Parents, Educators & Engineers

Rubber Band Car

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Build a car that goes really far, really fast. Oh, by the way, your power source is a rubber band, and your car can only have two wheels. Start your engines!


  • 5 x 6—inch piece of corrugated cardboard (cut so the holes from the corrugation are visible along the long edge)
  • Ruler
  • Scissors
  • 1 wooden skewer (Use the thinnest available skewers. These probably will be 1/8 of an inch thick.)
  • Tape (masking or duct)
  • 2 faucet washers (Size: 1/4—inch Large)
  • 2 CDs
  • Poster putty (1/4 package)
  • 1 rubber band
  • Pencils, pens, or markers


  1. Notch the body.
    Cut a notch in the center of the five—inch side of the cardboard. Make the notch 2 inches wide and 1 1/2—inches deep. Throw away the piece you've cut out.
  2. Make the axle.
    Slide the skewer through the cardboard, close to the outer edge. Make sure the axle sticks out the same amount from each side of the body. When we made ours, the skewer didn't always rotate freely. If this happens to you, twist it until the opening stretches.
  3. Modify the axle.
    Find where the skewer goes across the notch. In the middle of this section, wrap a small piece of tape to make a "catch" for the rubber band. Try twisting the tape that is sticking up to make sure the catch is thick enough to hold the rubber band.
  4. Assemble the wheels.
    Hold a washer in the center hole of a CD. Slide the washer and CD onto the axle, leaving lots of room between the CD and cardboard. Put poster putty on each side of the washer to join the CD, washer, and axle tightly together—REALLY TIGHTLY. The wheel and axle should now rotate together. Make the second wheel the same way.
  5. Attach the rubber band.
    Tape one end of a rubber band to the cardboard at the end opposite the axle.
  6. Power your car.
    Wrap the unattached end of the rubber band over the catch. Turn the axle several times. You've given the rubber band potential (stored) energy. When it unwinds, this potential energy is transformed into kinetic (motion) energy, and the axle spins. The more you wind the rubber band, the more energy is available for your car's wheels—and the farther and faster your car goes.


It's off to the races. Set your car on the floor, rubber band side down. What happens when you let your car go? When we made ours, our wheels didn't always turn freely. If this happens to you, make sure the catch isn't hitting the cardboard when the axle spins. Also, check to make sure the rubber band isn't jamming itself against the cardboard. We found that wrapping the rubber band more carefully usually solved the problem, but you can also create more space for the rubber band by making the notch just a little wider.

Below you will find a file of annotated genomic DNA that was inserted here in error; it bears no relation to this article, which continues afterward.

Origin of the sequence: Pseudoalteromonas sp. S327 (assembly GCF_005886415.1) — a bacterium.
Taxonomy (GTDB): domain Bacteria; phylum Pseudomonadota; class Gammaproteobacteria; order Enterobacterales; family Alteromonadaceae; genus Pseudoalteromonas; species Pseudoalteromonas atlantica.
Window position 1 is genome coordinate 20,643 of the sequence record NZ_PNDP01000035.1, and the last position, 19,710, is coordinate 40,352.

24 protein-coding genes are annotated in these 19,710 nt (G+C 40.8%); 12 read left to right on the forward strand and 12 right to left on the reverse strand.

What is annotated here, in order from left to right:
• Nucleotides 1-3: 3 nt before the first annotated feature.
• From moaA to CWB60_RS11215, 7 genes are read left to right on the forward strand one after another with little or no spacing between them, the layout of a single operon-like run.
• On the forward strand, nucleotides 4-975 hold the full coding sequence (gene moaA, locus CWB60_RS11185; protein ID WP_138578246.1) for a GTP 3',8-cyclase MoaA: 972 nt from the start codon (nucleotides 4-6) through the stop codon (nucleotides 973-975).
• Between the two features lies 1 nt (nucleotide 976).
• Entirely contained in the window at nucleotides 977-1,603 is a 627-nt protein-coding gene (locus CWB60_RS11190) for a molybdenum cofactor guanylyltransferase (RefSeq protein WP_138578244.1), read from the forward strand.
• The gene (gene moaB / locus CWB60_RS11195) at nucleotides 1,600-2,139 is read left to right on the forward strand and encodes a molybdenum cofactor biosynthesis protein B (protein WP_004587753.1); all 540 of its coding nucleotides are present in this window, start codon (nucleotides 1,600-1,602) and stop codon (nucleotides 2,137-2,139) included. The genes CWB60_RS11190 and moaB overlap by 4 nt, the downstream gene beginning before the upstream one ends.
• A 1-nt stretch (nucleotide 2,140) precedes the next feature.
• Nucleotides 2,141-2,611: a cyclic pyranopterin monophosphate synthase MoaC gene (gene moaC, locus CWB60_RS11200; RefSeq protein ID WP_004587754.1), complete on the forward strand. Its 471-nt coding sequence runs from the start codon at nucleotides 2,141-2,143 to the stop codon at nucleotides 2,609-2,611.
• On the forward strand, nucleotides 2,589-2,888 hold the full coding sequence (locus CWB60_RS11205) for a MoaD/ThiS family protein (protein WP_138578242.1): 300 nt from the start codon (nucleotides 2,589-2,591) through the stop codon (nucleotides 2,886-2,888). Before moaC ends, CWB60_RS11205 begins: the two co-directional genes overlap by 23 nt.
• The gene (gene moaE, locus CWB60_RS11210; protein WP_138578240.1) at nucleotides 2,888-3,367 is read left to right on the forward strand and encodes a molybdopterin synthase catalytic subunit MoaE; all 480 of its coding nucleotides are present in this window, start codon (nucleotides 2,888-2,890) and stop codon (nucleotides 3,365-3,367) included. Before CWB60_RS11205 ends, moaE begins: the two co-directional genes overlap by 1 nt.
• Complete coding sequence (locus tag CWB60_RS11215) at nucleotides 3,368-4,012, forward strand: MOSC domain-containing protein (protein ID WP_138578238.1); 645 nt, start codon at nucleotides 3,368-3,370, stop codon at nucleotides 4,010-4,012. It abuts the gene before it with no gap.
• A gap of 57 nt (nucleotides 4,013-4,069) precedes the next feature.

You've just built a prototype, which is an early version of a product. Prototypes help engineers understand a product's strengths and weaknesses and how it might be improved. Thinking about your car, try to come up with some ways to make it perform even better. You can also redesign it for new challenges, like making it work on sand or thick carpet. Brainstorm ideas, revise your design, and then build and test it.


Your car is powered by a rubber band, but most cars use gasoline. The average car gets around 20 miles per gallon, but gasoline is an expensive, limited source of energy that pollutes. Many people want an alternative fuel source that is more affordable, more efficient, and more environmentally friendly. In 2006, two engineering students created the MIT Vehicle Design Summit—challenging students from around the world to build cars that didn't use gasoline and could get the equivalent of 500 miles per gallon... and they did it! One car used a hydrogen fuel cell (a device that converts hydrogen and oxygen into electricity.) Another combined human power and solar power, while a third was entirely electric. A fourth car used biodiesel, an environmentally friendly fuel that can be made from grass, corn, or soybeans. Today you're working with rubber bands, but tomorrow, who knows!

Rubber band car